Peter has provided images of the covers as well as excerpts from the books (all as PDFs):
600 Schaakgezichten – cover / excerpt
325 Schaaktoernooien – cover / excerpt

 ... and in 2015 a trilogy on Max Euwe and Dutch chess history:
Max Euwe - Verhalen en Partijen 
Deel 1 - Nederlandse Schaakhistorie
Deel 2A - Partijen 1911-1940
Deel 2B - Partijen 1941-1981
- see our announcement.



Karl Kadletz

Our Austrian member Karl Kadletz from Leobendorf near Vienna can look back on numerous historical works and reviews but up to now only on one contribution to chess history – a nice survey on Wolfgang von Kempelen in "Archiv der Geschichte der Naturwissenschaften" which he made available to us as an "offprint". About his contribution to the "Turk", published in Schach-Aktiv 12/1984 Mr Kadletz appears to be not so happy – Preßburg turned into Preßbaum (a suburb of Vienna) ...

Further publications:

Emanuel Lasker, eds. Richard Forster, Stefan Hansen, Michael Negele (Exzelsior Verlag Berlin, 2009), chapter 12: Laskers Biograph: Jacques Hannak, pp. 285-307



Jan Kalendovský

Our member Jan Kalendovský has allied himself with another Czech chess historian to fill a long existing gap with this book on the first International Prague Chess Tournament 1908, published exactly 100 years after the event. (Before there was only a Czech book by Kautsky from 1909.) The nicely illustrated work contains 223 (annotated) games, reports of the 19 rounds and a lot of historical material, thus providing an adequate appreciation of that classic tournament where Schlechter and Duras shared first prize, followed by Vidmar and Rubinstein. The reviewers highly recommend the book and praise it with regard to the contents and the high-quality get-up.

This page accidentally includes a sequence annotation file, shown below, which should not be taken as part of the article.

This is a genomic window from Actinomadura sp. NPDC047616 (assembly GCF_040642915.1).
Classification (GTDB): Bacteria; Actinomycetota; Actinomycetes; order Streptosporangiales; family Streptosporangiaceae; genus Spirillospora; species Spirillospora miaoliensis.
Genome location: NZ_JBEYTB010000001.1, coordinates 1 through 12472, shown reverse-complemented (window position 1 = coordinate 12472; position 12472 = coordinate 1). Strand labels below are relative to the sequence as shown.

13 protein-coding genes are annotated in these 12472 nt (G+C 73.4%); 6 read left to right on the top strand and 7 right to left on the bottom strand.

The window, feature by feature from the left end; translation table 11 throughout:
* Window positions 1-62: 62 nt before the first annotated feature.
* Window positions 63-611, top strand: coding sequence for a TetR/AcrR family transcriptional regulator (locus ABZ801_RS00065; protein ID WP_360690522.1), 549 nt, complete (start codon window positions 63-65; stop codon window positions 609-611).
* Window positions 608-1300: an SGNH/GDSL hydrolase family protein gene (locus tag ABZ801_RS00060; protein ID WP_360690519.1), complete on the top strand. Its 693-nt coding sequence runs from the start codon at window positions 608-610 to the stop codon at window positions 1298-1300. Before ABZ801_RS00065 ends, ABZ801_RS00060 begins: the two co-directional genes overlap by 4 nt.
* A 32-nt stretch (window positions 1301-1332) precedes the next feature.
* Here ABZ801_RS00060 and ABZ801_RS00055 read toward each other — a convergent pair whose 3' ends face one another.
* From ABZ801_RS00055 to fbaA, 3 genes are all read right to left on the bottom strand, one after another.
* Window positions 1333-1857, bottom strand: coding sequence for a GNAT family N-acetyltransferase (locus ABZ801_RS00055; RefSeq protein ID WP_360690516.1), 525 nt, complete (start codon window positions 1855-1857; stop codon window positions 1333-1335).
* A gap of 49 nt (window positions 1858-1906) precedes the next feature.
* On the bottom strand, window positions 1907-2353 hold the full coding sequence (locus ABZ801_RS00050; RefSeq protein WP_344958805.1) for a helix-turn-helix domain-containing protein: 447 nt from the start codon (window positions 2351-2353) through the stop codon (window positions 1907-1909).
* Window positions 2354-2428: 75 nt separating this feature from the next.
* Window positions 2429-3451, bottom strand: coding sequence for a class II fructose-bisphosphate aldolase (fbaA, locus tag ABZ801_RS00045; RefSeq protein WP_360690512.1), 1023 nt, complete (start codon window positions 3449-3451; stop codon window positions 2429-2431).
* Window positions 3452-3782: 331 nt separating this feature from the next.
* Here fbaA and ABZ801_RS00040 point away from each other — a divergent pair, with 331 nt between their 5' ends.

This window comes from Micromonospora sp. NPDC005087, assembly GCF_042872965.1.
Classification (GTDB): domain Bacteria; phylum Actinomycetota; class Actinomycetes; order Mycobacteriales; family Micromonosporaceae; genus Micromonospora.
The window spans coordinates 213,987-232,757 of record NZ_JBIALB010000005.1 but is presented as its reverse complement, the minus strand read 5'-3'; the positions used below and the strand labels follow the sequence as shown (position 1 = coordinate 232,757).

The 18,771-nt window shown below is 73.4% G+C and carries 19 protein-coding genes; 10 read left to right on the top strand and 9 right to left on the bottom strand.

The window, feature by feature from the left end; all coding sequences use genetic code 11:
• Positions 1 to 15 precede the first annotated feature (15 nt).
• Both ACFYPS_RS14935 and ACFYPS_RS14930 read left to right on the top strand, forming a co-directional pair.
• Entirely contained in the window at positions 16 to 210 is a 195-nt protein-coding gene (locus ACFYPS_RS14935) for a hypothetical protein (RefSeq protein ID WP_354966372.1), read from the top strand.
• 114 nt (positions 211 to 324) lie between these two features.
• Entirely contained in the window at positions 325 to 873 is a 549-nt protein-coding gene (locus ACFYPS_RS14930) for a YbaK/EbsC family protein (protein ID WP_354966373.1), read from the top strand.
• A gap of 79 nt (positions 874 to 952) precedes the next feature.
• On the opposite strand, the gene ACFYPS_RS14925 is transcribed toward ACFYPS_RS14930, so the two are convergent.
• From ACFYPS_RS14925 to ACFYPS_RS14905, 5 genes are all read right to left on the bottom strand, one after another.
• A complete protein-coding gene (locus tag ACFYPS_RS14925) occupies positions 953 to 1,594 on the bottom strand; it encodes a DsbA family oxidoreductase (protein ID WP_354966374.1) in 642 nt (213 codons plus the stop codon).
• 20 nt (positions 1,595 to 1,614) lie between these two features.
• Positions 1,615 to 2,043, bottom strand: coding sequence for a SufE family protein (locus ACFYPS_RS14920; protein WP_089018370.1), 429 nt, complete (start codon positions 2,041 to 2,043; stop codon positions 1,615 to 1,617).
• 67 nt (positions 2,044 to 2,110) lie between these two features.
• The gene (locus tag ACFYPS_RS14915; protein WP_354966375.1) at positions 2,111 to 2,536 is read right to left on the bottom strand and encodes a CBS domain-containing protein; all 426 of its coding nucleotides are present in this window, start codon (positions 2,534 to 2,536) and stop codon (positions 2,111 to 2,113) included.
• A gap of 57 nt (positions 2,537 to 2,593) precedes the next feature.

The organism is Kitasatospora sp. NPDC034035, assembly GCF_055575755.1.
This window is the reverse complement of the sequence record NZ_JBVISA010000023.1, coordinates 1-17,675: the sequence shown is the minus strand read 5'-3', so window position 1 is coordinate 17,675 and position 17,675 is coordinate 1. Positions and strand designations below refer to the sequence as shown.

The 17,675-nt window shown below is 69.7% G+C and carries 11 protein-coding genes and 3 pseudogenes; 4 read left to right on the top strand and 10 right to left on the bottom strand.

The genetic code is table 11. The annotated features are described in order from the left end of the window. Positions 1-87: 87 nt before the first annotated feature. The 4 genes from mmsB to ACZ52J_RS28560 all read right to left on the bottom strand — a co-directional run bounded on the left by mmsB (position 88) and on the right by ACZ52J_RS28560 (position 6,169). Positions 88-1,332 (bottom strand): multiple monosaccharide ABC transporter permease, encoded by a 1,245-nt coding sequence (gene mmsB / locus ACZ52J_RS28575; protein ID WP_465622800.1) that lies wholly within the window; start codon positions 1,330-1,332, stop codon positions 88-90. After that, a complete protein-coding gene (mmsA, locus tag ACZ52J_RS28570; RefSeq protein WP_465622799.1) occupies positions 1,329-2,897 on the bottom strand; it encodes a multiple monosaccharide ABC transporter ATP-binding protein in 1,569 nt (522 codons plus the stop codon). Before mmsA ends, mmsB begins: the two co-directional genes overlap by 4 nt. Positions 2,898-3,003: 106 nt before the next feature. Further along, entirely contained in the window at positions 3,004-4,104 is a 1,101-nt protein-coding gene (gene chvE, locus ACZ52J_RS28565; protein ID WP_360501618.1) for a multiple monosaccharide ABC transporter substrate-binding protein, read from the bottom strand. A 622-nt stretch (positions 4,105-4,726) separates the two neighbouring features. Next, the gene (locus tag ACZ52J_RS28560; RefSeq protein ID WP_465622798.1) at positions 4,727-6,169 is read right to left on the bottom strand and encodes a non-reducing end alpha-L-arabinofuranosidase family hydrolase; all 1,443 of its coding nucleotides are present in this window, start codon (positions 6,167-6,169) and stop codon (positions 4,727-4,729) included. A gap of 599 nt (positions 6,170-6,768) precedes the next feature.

Read more:
Page of the publisher (in Czech)
Prague 1908 at Wikipedia
English reviews by Prof. Nagesh Havanur at Chessville and by John Elburg.
Czech reviews by Karel Mokry, Karol Rückschloss, Ivan Hausner and Břetislav Modr.




Auction house Klittich-Pfankuch




The auctioneers Klittich-Pfankuch – primarily father Roger und son Dr. Karl Klittich are responsible for a whole series of auction catalogues which provide outstanding descriptions and representations of the offered chess literature (and other collector’s items). Significant portions of chess literature were first shown in the 23rd auction of the year 1993 – meanwhile the auctions in Brunswick represent the "Mecca of the chess book collectors". (M.N.)






Kurt Landsberger (†)



The Steinitz biography and the following collection of materials on William Steinitz by his distant relation Kurt Landsberger belong to the most impressive works I have to describe in the course of this series. Maybe it was also the personal meeting with Kurt in Düsseldorf in October 2003 which intensified this impression. It’s just unbelievable what this "non chess player" has collected on the first world champion and how it is presented with expertise and love of details. Two "wonderful" books – thanks, dear Kurt. (M.N.)




 Kurt Landsberger und Michael Negele
(Düsseldorf, 2003)



Additional information